Tools used in the U.S. Monthly Drought Outlook (MDO) included the Climate Prediction Center (CPC) temperature and precipitation outlooks for June, various short- and medium-range forecasts and models such as the 7-day quantitative precipitation forecast (QPF) totals from the Weather Prediction Center (WPC), the 8-14 day CPC extended-range forecasts (ERFs), the weeks 3-4 outlook from CPC, dynamical models at the monthly time scale, the 384-hour total precipitation forecasts from several runs of the GFS, climatology, and initial conditions (the U.S. Drought Monitor valid on May 31, 2018).
During the past 30 days, above-normal temperatures yielded increased moisture demand across the central and southern Plains and the lower Mississippi Valley. Widespread convection resulted in above-normal precipitation accumulations across western Nebraska, parts of western Kansas, and central Texas, which helped to counteract the heat and even resulted in localized improvements to drought impacts. During June, an amplified summer ridge pattern is expected to develop and persist over the west-central U.S., resulting in a continuation and intensification of excessive heat. The ridge will also prevent westward penetration of moist air from the Gulf of Mexico, limiting additional convection. 7-day precipitation accumulations forecast by WPC are generally below 1 inch for much of Colorado, Kansas, Oklahoma, and Texas, with much of eastern Texas anticipated to remain completely dry. Higher QPF totals are depicted in Arkansas, but amounts are barely enough to keep up with climatology. Based on the anticipated persistent hot, dry pattern, widespread rapid drought development is forecast across northern Colorado, Kansas, Oklahoma, and Texas, as well as western Arkansas and much of Louisiana. This development region includes areas that are not abnormally dry currently. Flash drought conditions may also cause substantial exacerbation of impacts in regions already in drought. MCS activity north of the predicted ridge over Nebraska and Kansas early in the month may help to limit the northward expansion of drought conditions, but this area will be closely monitored due to the potential for much above-normal temperatures, particularly in Week-2.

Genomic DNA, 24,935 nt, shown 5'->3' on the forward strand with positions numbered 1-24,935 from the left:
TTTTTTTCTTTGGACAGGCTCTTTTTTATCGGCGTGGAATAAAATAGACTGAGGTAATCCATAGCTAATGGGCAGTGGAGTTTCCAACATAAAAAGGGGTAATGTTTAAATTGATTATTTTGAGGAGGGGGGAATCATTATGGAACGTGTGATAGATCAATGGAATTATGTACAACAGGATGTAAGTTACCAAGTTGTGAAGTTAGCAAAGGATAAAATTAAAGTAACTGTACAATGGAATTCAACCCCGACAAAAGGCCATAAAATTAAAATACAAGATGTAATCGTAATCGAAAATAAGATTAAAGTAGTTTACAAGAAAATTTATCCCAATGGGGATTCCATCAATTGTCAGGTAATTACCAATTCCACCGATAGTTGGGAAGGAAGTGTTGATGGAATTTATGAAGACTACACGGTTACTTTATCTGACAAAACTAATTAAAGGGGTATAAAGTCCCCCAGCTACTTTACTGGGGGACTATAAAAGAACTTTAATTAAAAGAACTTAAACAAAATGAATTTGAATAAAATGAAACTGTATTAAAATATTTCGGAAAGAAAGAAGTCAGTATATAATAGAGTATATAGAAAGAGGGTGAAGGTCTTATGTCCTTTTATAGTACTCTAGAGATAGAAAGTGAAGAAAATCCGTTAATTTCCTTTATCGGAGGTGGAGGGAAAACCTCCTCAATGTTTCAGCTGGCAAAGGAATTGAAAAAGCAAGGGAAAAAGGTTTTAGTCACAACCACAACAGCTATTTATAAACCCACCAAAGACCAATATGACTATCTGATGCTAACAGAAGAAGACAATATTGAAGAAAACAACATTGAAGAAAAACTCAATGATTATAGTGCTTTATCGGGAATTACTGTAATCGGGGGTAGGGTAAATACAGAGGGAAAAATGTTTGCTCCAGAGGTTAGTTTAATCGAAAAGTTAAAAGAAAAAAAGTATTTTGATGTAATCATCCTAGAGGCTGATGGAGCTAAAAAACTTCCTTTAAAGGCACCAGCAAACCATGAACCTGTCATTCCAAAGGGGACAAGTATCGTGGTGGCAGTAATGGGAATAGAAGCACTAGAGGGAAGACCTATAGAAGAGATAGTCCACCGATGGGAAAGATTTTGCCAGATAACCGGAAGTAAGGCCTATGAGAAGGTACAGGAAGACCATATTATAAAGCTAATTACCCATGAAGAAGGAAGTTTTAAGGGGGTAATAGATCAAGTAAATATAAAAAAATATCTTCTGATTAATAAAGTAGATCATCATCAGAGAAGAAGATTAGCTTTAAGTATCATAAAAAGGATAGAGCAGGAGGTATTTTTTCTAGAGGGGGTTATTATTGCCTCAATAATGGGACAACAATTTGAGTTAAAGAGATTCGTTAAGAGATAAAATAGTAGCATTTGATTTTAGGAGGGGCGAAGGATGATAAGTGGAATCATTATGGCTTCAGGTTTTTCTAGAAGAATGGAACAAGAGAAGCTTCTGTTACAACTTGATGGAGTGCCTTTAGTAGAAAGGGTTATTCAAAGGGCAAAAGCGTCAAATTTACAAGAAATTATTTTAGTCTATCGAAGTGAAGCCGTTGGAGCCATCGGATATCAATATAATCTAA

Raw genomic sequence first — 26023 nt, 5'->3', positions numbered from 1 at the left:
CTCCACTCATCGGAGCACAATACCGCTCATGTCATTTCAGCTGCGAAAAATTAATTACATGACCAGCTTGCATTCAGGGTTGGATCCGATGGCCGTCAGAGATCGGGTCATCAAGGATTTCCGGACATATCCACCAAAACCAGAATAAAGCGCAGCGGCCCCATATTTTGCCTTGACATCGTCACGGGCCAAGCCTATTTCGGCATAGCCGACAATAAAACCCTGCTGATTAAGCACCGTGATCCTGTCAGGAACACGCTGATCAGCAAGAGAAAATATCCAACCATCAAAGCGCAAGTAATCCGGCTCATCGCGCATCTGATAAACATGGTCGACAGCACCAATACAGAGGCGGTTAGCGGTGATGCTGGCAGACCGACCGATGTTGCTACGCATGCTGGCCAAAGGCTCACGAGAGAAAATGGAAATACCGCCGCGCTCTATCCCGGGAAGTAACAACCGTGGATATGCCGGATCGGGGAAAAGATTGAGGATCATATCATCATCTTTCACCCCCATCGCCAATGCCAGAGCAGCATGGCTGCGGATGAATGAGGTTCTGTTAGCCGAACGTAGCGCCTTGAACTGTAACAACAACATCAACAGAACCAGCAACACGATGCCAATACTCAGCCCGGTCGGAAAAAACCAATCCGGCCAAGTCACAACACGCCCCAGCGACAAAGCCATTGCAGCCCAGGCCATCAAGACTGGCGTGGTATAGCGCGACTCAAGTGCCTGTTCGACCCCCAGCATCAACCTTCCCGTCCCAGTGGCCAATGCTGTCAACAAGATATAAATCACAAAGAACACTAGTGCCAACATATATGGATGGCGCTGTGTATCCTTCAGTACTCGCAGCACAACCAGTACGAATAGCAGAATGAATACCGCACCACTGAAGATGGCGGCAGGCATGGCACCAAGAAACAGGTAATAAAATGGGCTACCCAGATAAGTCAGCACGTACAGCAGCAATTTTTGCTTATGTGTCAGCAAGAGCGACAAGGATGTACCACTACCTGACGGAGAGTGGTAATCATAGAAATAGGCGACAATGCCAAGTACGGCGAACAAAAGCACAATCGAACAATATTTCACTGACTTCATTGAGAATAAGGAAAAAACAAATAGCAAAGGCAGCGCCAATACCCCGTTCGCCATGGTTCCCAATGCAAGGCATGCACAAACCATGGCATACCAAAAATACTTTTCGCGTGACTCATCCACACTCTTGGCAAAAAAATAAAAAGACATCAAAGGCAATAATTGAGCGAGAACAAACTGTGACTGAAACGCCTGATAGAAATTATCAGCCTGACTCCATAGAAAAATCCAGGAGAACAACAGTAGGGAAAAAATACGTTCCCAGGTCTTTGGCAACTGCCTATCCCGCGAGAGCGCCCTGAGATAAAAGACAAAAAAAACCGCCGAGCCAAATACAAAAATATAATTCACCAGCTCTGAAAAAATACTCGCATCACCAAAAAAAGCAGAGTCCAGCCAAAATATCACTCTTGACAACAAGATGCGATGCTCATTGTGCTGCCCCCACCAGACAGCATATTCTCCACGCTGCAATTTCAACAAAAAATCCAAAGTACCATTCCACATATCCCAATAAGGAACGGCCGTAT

Forecast confidence is low to moderate for the central Plains, high for the southern Plains, and moderate along the Texas Gulf Coast and the lower Mississippi Valley.
Moderate drought (D1) remains entrenched across northern Missouri, far southern Iowa, and west-central Illinois, as these regions missed out on heavier convective precipitation recently observed over the upper Midwest and east-central corn belt. The remnants of Subtropical Storm Alberto passed over the Ohio River Valley and Great Lakes region, but the heaviest bands of convection remained largely to the east of the core drought areas. Over the next 7 days, MCS activity to the north and east of the building ridge over the central U.S. is expected to bring locally heavy rainfall to southeastern Nebraska, northern Iowa and southeastern Missouri through the Tennessee Valley, but lesser accumulations are depicted across northern Missouri. The CPC 8-14 day outlook slightly favors below-normal precipitation for the middle Mississippi Valley, while the updated June monthly outlook maintains equal chances (EC) for below-, near-, and above-normal precipitation. Above-normal temperatures are favored throughout the month, which will increase evapotranspiration rates and potential crop stress. Due to the potential for convective activity, widespread drought development is not forecast, but degradation of areas already abnormally dry (D0) is favored across northern Missouri, southern Iowa, and northern Illinois. This is a low confidence forecast, as any drought development or the absence thereof will be dictated more by the progression of convective complexes during June than incipient conditions. Should an extended period of dryness occur during June, a greater expansion of drought than depicted in this outlook would be possible.